Recommended reading: My experience teaching English in France
What are the requirements to teach in France? ✅
Teaching English in France has a number of requirements. Although there are as many exceptions as there are rules. It’s generally a good idea to have a TEFL certificate and a BA degree. Some teaching experience won’t go amiss either. That being said there are plenty of voluntary positions, summer camps and even online teaching opportunities which may be slightly more lenient when it comes to your qualifications.
To sum it up: If you want to make sure you land a job teaching in France make sure you have a TEFL certificate and a degree! Otherwise, you may not get an opportunity to pack your bags and binge on baguettes.
Side note: Who said you have to teach French students while living in France, with the lowish cost of living, you could always live in France and teach online. Or use teaching online to supplement your income. All the more money for wine we say! Just a thought!
So, when is the typical hiring season for English teachers in France?
If you’re planning to teach part-time, do freelance private sessions, teach online or just volunteer to teach English in France – the chances are you can easily get hired at just about any time of the year.
A lot of local language schools and international schools prefer to hire in person around the end of the summer when school starts back (so from August to October) with a second hiring season in January.
Summer camps tend to hire from January onwards to fill their summer slots. It completely depends on the type of school you want to teach at and it’s worth doing some research around the kind of school you want to teach at and when they generally hire.
Save before you go – you’ll need start-up dollars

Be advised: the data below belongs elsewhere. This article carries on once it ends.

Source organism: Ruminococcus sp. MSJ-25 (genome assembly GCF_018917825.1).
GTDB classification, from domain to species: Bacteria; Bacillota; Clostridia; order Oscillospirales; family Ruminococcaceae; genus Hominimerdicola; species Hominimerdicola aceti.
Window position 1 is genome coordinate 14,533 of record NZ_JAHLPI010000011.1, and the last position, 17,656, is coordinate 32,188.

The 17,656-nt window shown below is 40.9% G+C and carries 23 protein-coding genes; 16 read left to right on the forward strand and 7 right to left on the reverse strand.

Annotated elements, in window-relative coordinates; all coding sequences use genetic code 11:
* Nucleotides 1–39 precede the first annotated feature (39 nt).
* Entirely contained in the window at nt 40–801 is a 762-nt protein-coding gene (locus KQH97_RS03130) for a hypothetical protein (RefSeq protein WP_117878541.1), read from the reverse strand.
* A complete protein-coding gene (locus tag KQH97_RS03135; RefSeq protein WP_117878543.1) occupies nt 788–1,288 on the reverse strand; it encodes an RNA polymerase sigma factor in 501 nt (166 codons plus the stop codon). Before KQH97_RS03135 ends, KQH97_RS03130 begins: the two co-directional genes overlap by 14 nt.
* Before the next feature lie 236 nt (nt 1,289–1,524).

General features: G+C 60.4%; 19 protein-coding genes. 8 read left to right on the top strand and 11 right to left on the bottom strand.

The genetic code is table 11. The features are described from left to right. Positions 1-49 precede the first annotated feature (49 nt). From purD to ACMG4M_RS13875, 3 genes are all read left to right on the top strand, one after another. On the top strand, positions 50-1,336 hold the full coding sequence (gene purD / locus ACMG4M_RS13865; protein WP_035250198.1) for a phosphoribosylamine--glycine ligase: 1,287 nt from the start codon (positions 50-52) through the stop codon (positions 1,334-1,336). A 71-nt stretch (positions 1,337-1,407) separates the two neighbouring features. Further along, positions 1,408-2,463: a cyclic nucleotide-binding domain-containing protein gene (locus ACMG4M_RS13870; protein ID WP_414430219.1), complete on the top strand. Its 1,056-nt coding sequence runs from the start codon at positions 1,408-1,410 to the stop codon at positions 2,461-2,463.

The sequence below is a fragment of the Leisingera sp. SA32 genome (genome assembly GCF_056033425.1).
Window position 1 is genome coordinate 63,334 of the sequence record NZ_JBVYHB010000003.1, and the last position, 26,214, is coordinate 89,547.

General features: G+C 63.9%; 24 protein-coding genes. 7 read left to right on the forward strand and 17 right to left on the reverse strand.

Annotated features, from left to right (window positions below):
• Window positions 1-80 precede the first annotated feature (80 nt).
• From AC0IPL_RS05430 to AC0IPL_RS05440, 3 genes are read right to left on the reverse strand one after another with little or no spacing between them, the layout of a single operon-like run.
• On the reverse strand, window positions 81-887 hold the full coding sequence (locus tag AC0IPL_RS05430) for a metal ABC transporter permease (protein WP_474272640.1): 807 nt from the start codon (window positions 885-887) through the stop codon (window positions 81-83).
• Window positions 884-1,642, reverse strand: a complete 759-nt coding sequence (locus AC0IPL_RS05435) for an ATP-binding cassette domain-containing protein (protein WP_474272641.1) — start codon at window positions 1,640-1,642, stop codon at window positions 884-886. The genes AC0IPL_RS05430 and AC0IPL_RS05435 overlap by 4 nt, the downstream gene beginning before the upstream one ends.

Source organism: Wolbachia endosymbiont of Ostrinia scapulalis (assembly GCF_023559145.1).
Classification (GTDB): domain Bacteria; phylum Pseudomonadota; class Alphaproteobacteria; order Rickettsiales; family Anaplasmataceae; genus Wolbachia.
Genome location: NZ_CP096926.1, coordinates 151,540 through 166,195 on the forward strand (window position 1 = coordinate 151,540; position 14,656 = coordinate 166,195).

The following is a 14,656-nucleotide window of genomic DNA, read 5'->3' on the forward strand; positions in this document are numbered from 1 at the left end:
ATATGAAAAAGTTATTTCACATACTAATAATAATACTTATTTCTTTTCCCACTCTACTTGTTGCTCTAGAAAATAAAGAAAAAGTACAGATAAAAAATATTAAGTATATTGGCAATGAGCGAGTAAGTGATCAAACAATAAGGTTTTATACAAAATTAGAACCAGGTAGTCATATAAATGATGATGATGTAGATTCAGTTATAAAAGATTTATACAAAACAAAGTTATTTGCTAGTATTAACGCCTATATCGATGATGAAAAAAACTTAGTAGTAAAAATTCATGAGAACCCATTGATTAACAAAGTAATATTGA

Particularly if your game plan is to land in France and see how it goes, you are going to need to have some savings. You probably won’t use them all, but setting yourself up in a new country is rarely cheap. From bedspreads to dishes, getting an apartment to a remotely livable standard isn’t cheap. You’ll need to cover flights, deposits and well… that slightly important substance called food.
If you’re wondering how much money you need to bring, we’d say that about $3,000-$4,000 should cover everything comfortably for the first couple of months. But you could definitely survive on a lot less. Most of the money will go toward finding a place to rest your head at night and getting yourself set up in the country. If you live in Europe already, then long-haul flights won’t be a worry, but Canadian applicants are going to want to have enough money to get themselves to France.
I can’t afford Paris, what else is out there?
Plenty! Nothing brings greater joy than googling places to teach in France. The demand is such that you’re likely to have your pick of the cities. Some of the best cities to teach English in France are Toulouse, Lyon, Bordeaux, Nice, Marseille, Nantes, Montpellier and Strasbourg. But that list is by no means exhaustive!